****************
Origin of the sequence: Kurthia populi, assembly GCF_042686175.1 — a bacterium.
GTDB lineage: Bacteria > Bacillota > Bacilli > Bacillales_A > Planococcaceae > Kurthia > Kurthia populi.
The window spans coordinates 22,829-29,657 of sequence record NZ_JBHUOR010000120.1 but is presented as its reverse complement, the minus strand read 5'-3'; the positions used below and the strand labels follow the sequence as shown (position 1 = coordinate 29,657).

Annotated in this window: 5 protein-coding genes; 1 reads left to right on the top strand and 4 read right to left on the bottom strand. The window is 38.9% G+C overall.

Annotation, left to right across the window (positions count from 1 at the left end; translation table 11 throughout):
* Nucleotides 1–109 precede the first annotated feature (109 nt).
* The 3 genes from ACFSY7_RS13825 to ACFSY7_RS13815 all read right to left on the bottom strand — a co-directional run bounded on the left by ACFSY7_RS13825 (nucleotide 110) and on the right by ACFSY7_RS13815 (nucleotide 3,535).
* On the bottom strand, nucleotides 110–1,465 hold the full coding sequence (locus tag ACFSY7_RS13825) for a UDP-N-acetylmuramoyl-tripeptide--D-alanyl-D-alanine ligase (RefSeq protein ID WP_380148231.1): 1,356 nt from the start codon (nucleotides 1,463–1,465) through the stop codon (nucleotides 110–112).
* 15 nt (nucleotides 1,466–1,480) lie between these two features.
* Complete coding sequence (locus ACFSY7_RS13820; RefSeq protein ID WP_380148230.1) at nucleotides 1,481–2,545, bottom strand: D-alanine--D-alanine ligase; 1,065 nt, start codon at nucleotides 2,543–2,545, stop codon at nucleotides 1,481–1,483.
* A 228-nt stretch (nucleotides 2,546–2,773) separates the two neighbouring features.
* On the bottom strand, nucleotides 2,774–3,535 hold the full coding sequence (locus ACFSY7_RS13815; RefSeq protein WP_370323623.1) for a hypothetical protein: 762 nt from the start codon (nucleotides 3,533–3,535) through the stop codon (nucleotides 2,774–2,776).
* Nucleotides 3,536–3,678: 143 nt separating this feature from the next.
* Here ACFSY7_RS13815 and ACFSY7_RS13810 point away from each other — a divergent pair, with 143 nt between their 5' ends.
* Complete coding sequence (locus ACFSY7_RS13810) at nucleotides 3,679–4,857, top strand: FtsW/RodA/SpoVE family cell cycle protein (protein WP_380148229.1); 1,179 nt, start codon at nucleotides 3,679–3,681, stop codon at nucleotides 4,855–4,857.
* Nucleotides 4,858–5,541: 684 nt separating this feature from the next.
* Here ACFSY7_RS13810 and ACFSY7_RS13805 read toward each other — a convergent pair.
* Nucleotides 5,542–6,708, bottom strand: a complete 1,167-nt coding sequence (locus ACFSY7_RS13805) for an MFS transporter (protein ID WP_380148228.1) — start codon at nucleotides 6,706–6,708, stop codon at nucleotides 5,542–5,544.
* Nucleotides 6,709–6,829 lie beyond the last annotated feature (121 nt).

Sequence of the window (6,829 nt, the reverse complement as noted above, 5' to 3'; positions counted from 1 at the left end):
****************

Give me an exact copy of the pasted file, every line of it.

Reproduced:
Origin of the sequence: Kurthia populi, assembly GCF_042686175.1 — a bacterium.
GTDB lineage: Bacteria > Bacillota > Bacilli > Bacillales_A > Planococcaceae > Kurthia > Kurthia populi.
The window spans coordinates 22,829-29,657 of sequence record NZ_JBHUOR010000120.1 but is presented as its reverse complement, the minus strand read 5'-3'; the positions used below and the strand labels follow the sequence as shown (position 1 = coordinate 29,657).

Annotated in this window: 5 protein-coding genes; 1 reads left to right on the top strand and 4 read right to left on the bottom strand. The window is 38.9% G+C overall.

Annotation, left to right across the window (positions count from 1 at the left end; translation table 11 throughout):
* Nucleotides 1–109 precede the first annotated feature (109 nt).
* The 3 genes from ACFSY7_RS13825 to ACFSY7_RS13815 all read right to left on the bottom strand — a co-directional run bounded on the left by ACFSY7_RS13825 (nucleotide 110) and on the right by ACFSY7_RS13815 (nucleotide 3,535).
* On the bottom strand, nucleotides 110–1,465 hold the full coding sequence (locus tag ACFSY7_RS13825) for a UDP-N-acetylmuramoyl-tripeptide--D-alanyl-D-alanine ligase (RefSeq protein ID WP_380148231.1): 1,356 nt from the start codon (nucleotides 1,463–1,465) through the stop codon (nucleotides 110–112).
* 15 nt (nucleotides 1,466–1,480) lie between these two features.
* Complete coding sequence (locus ACFSY7_RS13820; RefSeq protein ID WP_380148230.1) at nucleotides 1,481–2,545, bottom strand: D-alanine--D-alanine ligase; 1,065 nt, start codon at nucleotides 2,543–2,545, stop codon at nucleotides 1,481–1,483.
* A 228-nt stretch (nucleotides 2,546–2,773) separates the two neighbouring features.
* On the bottom strand, nucleotides 2,774–3,535 hold the full coding sequence (locus ACFSY7_RS13815; RefSeq protein WP_370323623.1) for a hypothetical protein: 762 nt from the start codon (nucleotides 3,533–3,535) through the stop codon (nucleotides 2,774–2,776).
* Nucleotides 3,536–3,678: 143 nt separating this feature from the next.
* Here ACFSY7_RS13815 and ACFSY7_RS13810 point away from each other — a divergent pair, with 143 nt between their 5' ends.
* Complete coding sequence (locus ACFSY7_RS13810) at nucleotides 3,679–4,857, top strand: FtsW/RodA/SpoVE family cell cycle protein (protein WP_380148229.1); 1,179 nt, start codon at nucleotides 3,679–3,681, stop codon at nucleotides 4,855–4,857.
* Nucleotides 4,858–5,541: 684 nt separating this feature from the next.
* Here ACFSY7_RS13810 and ACFSY7_RS13805 read toward each other — a convergent pair.
* Nucleotides 5,542–6,708, bottom strand: a complete 1,167-nt coding sequence (locus ACFSY7_RS13805) for an MFS transporter (protein ID WP_380148228.1) — start codon at nucleotides 6,706–6,708, stop codon at nucleotides 5,542–5,544.
* Nucleotides 6,709–6,829 lie beyond the last annotated feature (121 nt).

Sequence of the window (6,829 nt, the reverse complement as noted above, 5' to 3'; positions counted from 1 at the left end):